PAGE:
The researchers determined that strawberry biomass nitrogen accumulation showed a consistent pattern across fields with limited N accumulation from fall transplanting through March, followed by a consistent rate of crop N uptake through the rest of the production season. "Our research determined that current nitrogen fertilization practices did not efficiently match the crop N uptake pattern observed," Hartz said. He explained that in California's central coastal region, most strawberry fields are planted after vegetable crops. "These fields typically have significant residual soil mineral nitrogen. Therefore, justification for preplant controlled-release fertilizer (CRF) in this production system appeared to be to ensure N availability throughout the winter, when NO3-N leaching by rainfall is possible. However, the replicated trials showed that preplant CRF rates had a minimal effect on strawberry nitrogen accumulation through the June sampling, by which time the vast majority of controlled-release fertilizer nitrogen had been released."

The researchers' evaluation of irrigation practices showed that efficient drip irrigation management was demonstrated in many fields. "In only one of the nine highest-yielding fields was seasonal irrigation more than 120% of evapotranspiration. The consistency of crop N uptake over the spring and summer provided a guideline for N fertigation. Adjusting for higher fruit yield potential under California conditions, this supports prior research that found N fertigation averaging 0.5 to 0.9 kg/ha per day to be adequate for peak production."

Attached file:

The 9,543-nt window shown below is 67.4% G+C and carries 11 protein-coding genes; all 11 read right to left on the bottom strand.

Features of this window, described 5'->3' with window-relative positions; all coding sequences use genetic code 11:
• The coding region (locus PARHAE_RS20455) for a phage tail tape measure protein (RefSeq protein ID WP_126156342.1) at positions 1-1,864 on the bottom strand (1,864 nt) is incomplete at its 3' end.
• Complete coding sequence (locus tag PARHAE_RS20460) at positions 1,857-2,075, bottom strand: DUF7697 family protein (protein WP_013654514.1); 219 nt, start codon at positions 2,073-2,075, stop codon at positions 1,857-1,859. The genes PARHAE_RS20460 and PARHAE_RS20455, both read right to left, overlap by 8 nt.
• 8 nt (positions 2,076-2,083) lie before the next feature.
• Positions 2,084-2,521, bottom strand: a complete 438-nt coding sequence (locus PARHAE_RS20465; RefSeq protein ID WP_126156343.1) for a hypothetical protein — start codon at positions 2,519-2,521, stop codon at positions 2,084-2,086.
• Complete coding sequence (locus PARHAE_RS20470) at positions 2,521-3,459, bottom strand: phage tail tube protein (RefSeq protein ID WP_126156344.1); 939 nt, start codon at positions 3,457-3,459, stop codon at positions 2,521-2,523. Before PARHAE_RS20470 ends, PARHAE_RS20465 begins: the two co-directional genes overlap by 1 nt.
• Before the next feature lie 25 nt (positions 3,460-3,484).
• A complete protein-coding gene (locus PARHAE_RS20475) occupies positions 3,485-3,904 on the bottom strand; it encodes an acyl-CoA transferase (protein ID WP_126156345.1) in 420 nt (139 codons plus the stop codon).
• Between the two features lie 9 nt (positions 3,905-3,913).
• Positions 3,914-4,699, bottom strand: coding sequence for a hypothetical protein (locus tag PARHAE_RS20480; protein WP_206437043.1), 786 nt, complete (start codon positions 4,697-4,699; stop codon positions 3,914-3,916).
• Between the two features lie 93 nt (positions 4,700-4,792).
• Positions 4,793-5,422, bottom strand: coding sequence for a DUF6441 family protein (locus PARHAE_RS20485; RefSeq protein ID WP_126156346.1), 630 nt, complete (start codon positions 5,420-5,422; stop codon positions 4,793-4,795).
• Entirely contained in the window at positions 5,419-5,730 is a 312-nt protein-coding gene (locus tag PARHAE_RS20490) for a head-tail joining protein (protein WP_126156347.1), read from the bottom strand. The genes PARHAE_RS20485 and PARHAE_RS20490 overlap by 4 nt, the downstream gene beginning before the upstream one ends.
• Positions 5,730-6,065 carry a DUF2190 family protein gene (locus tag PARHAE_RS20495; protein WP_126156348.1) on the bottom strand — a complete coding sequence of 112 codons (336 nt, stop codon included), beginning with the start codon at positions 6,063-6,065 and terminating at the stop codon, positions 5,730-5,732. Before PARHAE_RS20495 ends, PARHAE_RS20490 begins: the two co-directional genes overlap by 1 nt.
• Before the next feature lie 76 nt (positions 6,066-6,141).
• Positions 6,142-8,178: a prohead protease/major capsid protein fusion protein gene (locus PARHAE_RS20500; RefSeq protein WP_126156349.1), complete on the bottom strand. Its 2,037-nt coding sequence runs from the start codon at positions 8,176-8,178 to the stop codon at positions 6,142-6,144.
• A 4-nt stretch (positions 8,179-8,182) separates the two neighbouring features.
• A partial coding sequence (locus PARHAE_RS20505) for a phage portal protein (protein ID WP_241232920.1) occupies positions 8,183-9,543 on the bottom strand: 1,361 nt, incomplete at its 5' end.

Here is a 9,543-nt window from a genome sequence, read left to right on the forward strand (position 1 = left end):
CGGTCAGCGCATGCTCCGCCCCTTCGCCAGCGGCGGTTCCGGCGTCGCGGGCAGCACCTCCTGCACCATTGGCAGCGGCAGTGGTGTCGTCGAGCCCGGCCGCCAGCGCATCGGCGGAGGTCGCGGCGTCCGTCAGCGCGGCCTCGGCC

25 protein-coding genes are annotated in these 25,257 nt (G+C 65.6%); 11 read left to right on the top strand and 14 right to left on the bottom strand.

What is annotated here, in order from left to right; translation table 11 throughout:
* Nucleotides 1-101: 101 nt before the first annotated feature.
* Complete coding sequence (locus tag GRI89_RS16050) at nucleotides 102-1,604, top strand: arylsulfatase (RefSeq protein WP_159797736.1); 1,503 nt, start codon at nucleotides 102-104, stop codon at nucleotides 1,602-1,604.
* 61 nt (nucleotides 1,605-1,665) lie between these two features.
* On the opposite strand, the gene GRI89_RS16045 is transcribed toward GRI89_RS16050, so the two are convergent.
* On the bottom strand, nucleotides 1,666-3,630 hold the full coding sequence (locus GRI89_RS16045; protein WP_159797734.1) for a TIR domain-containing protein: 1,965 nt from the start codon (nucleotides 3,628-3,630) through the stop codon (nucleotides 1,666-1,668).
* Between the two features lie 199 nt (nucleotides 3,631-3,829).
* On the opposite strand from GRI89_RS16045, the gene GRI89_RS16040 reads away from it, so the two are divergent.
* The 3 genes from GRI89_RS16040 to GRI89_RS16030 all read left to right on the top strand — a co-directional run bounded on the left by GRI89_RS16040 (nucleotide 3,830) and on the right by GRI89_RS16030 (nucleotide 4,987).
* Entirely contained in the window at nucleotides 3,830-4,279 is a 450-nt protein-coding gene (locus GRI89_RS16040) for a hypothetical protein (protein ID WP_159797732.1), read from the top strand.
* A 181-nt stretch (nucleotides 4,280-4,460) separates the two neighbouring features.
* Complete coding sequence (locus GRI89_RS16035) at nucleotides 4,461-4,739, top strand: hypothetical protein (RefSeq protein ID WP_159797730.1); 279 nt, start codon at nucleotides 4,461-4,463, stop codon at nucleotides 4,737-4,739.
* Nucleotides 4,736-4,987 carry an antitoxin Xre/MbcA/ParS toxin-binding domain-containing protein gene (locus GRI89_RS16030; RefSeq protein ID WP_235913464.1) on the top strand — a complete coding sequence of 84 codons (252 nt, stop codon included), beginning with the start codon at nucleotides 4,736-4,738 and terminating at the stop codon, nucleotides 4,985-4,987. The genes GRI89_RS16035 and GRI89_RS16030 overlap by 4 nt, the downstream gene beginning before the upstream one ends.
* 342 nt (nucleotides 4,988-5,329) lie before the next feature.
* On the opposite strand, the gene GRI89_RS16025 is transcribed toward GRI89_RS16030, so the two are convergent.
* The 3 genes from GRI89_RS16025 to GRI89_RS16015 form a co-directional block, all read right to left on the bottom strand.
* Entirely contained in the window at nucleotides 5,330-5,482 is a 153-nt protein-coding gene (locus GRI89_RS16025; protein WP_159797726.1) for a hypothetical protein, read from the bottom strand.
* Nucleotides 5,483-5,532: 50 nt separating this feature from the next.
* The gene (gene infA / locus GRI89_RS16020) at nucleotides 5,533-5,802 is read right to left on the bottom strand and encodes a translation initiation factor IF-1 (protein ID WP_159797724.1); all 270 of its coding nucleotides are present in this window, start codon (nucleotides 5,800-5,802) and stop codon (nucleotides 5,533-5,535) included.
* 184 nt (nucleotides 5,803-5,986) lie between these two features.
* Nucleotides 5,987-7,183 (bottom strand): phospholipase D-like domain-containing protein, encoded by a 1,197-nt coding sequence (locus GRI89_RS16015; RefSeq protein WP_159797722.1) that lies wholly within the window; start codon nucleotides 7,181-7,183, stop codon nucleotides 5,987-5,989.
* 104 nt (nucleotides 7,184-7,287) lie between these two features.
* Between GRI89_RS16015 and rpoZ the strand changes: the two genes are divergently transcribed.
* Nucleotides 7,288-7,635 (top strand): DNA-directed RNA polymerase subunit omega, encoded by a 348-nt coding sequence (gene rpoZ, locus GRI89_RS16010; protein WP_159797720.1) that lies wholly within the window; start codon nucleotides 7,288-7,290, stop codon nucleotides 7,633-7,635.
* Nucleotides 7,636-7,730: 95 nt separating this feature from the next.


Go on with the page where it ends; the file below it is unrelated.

"Our results suggest several ways in which N management could be improved in this production system," the authors wrote. "The replicated controlled-release fertilizer (CRF) rate trials indicated that routine use of high CRF rates was not an efficient practice. Reducing CRF rates, particularly in heavier textured soils that are less easily leached, could substantially improve N use efficiency."


Story Source:

The above story is based on materials provided by American Society for Horticultural Science. Note: Materials may be edited for content and length.


Journal Reference:

  1. Michael D. Cahn and Barry F. Farrara. Crop and Soil Nitrogen Dynamics in Annual Strawberry Production in California. HortScience, October 2013

Cite This Page:

American Society for Horticultural Science. "New research informs California strawberry production practices." ScienceDaily. ScienceDaily, 21 October 2013. <www.sciencedaily.com/releases/2013/10/131021115734.htm>.
American Society for Horticultural Science. (2013, October 21). New research informs California strawberry production practices. ScienceDaily. Retrieved July 24, 2014 from www.sciencedaily.com/releases/2013/10/131021115734.htm